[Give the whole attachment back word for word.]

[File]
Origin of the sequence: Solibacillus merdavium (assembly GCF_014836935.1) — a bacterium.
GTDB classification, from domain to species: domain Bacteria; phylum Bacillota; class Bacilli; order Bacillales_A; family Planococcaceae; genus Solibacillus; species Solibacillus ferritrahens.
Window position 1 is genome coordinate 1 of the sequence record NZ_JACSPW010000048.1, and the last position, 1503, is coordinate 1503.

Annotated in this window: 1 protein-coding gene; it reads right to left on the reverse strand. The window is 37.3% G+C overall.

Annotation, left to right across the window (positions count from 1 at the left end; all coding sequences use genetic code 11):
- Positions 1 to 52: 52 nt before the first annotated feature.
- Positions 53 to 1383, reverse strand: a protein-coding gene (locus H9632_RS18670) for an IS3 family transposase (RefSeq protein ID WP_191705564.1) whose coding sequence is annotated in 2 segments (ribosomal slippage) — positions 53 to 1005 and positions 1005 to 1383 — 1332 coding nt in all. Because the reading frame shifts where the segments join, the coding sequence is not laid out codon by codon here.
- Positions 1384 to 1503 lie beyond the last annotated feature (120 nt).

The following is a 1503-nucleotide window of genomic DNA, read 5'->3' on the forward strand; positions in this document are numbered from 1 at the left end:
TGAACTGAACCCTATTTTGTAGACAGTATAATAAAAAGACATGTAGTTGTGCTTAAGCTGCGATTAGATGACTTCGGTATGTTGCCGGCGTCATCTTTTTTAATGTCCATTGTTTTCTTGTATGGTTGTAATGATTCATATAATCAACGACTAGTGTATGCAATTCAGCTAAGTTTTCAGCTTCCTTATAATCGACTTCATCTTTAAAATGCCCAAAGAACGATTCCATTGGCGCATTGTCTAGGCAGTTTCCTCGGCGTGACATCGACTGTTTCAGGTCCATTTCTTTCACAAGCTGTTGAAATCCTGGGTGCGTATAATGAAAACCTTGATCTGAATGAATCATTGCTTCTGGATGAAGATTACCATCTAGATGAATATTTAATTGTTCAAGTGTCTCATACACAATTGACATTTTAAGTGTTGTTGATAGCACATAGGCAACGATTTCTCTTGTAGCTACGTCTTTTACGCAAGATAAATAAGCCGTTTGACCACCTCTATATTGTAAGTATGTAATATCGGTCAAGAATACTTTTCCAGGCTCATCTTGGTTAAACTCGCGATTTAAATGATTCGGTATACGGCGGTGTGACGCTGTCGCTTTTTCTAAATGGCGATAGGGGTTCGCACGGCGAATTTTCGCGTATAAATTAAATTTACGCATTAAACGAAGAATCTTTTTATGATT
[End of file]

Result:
Origin of the sequence: Solibacillus merdavium (assembly GCF_014836935.1) — a bacterium.
GTDB classification, from domain to species: domain Bacteria; phylum Bacillota; class Bacilli; order Bacillales_A; family Planococcaceae; genus Solibacillus; species Solibacillus ferritrahens.
Window position 1 is genome coordinate 1 of the sequence record NZ_JACSPW010000048.1, and the last position, 1503, is coordinate 1503.

Annotated in this window: 1 protein-coding gene; it reads right to left on the reverse strand. The window is 37.3% G+C overall.

Annotation, left to right across the window (positions count from 1 at the left end; all coding sequences use genetic code 11):
- Positions 1 to 52: 52 nt before the first annotated feature.
- Positions 53 to 1383, reverse strand: a protein-coding gene (locus H9632_RS18670) for an IS3 family transposase (RefSeq protein ID WP_191705564.1) whose coding sequence is annotated in 2 segments (ribosomal slippage) — positions 53 to 1005 and positions 1005 to 1383 — 1332 coding nt in all. Because the reading frame shifts where the segments join, the coding sequence is not laid out codon by codon here.
- Positions 1384 to 1503 lie beyond the last annotated feature (120 nt).

The following is a 1503-nucleotide window of genomic DNA, read 5'->3' on the forward strand; positions in this document are numbered from 1 at the left end:
TGAACTGAACCCTATTTTGTAGACAGTATAATAAAAAGACATGTAGTTGTGCTTAAGCTGCGATTAGATGACTTCGGTATGTTGCCGGCGTCATCTTTTTTAATGTCCATTGTTTTCTTGTATGGTTGTAATGATTCATATAATCAACGACTAGTGTATGCAATTCAGCTAAGTTTTCAGCTTCCTTATAATCGACTTCATCTTTAAAATGCCCAAAGAACGATTCCATTGGCGCATTGTCTAGGCAGTTTCCTCGGCGTGACATCGACTGTTTCAGGTCCATTTCTTTCACAAGCTGTTGAAATCCTGGGTGCGTATAATGAAAACCTTGATCTGAATGAATCATTGCTTCTGGATGAAGATTACCATCTAGATGAATATTTAATTGTTCAAGTGTCTCATACACAATTGACATTTTAAGTGTTGTTGATAGCACATAGGCAACGATTTCTCTTGTAGCTACGTCTTTTACGCAAGATAAATAAGCCGTTTGACCACCTCTATATTGTAAGTATGTAATATCGGTCAAGAATACTTTTCCAGGCTCATCTTGGTTAAACTCGCGATTTAAATGATTCGGTATACGGCGGTGTGACGCTGTCGCTTTTTCTAAATGGCGATAGGGGTTCGCACGGCGAATTTTCGCGTATAAATTAAATTTACGCATTAAACGAAGAATCTTTTTATGATT